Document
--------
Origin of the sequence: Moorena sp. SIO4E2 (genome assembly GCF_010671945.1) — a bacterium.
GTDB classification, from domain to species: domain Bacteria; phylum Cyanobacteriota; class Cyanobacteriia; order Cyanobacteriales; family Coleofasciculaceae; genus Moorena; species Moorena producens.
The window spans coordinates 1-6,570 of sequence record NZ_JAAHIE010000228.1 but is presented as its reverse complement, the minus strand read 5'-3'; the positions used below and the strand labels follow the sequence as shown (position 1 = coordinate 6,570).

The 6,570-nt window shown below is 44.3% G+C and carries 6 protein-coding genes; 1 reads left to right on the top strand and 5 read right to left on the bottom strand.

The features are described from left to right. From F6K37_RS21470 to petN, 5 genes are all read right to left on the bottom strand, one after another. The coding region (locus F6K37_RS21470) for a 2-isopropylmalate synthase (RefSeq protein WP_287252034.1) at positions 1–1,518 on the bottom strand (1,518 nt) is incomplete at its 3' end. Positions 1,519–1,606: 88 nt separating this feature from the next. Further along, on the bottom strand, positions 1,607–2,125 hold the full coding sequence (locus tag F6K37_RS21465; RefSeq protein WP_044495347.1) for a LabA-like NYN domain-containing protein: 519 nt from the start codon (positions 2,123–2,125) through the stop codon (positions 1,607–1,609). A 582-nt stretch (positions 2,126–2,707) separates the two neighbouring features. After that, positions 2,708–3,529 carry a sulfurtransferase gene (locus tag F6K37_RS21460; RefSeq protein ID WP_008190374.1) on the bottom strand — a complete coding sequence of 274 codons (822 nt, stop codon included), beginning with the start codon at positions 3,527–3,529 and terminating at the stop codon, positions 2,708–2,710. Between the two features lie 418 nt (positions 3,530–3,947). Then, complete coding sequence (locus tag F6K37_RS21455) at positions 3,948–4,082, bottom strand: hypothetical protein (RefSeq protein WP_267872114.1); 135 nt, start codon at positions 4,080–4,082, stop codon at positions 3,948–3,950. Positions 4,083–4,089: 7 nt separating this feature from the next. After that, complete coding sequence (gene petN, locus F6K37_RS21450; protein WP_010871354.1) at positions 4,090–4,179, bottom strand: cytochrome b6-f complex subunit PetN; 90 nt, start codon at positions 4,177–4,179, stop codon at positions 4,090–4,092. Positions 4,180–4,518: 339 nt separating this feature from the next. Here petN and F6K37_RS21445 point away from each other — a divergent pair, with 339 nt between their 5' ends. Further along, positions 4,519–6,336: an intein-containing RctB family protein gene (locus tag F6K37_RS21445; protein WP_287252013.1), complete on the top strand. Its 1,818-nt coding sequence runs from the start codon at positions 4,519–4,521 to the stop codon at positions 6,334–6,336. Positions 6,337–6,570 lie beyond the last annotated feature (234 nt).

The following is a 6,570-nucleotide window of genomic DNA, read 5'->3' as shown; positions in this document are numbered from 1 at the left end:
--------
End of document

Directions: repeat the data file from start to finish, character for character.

Origin of the sequence: Moorena sp. SIO4E2 (genome assembly GCF_010671945.1) — a bacterium.
GTDB classification, from domain to species: domain Bacteria; phylum Cyanobacteriota; class Cyanobacteriia; order Cyanobacteriales; family Coleofasciculaceae; genus Moorena; species Moorena producens.
The window spans coordinates 1-6,570 of sequence record NZ_JAAHIE010000228.1 but is presented as its reverse complement, the minus strand read 5'-3'; the positions used below and the strand labels follow the sequence as shown (position 1 = coordinate 6,570).

The 6,570-nt window shown below is 44.3% G+C and carries 6 protein-coding genes; 1 reads left to right on the top strand and 5 read right to left on the bottom strand.

The features are described from left to right. From F6K37_RS21470 to petN, 5 genes are all read right to left on the bottom strand, one after another. The coding region (locus F6K37_RS21470) for a 2-isopropylmalate synthase (RefSeq protein WP_287252034.1) at positions 1–1,518 on the bottom strand (1,518 nt) is incomplete at its 3' end. Positions 1,519–1,606: 88 nt separating this feature from the next. Further along, on the bottom strand, positions 1,607–2,125 hold the full coding sequence (locus tag F6K37_RS21465; RefSeq protein WP_044495347.1) for a LabA-like NYN domain-containing protein: 519 nt from the start codon (positions 2,123–2,125) through the stop codon (positions 1,607–1,609). A 582-nt stretch (positions 2,126–2,707) separates the two neighbouring features. After that, positions 2,708–3,529 carry a sulfurtransferase gene (locus tag F6K37_RS21460; RefSeq protein ID WP_008190374.1) on the bottom strand — a complete coding sequence of 274 codons (822 nt, stop codon included), beginning with the start codon at positions 3,527–3,529 and terminating at the stop codon, positions 2,708–2,710. Between the two features lie 418 nt (positions 3,530–3,947). Then, complete coding sequence (locus tag F6K37_RS21455) at positions 3,948–4,082, bottom strand: hypothetical protein (RefSeq protein WP_267872114.1); 135 nt, start codon at positions 4,080–4,082, stop codon at positions 3,948–3,950. Positions 4,083–4,089: 7 nt separating this feature from the next. After that, complete coding sequence (gene petN, locus F6K37_RS21450; protein WP_010871354.1) at positions 4,090–4,179, bottom strand: cytochrome b6-f complex subunit PetN; 90 nt, start codon at positions 4,177–4,179, stop codon at positions 4,090–4,092. Positions 4,180–4,518: 339 nt separating this feature from the next. Here petN and F6K37_RS21445 point away from each other — a divergent pair, with 339 nt between their 5' ends. Further along, positions 4,519–6,336: an intein-containing RctB family protein gene (locus tag F6K37_RS21445; protein WP_287252013.1), complete on the top strand. Its 1,818-nt coding sequence runs from the start codon at positions 4,519–4,521 to the stop codon at positions 6,334–6,336. Positions 6,337–6,570 lie beyond the last annotated feature (234 nt).

The following is a 6,570-nucleotide window of genomic DNA, read 5'->3' as shown; positions in this document are numbered from 1 at the left end: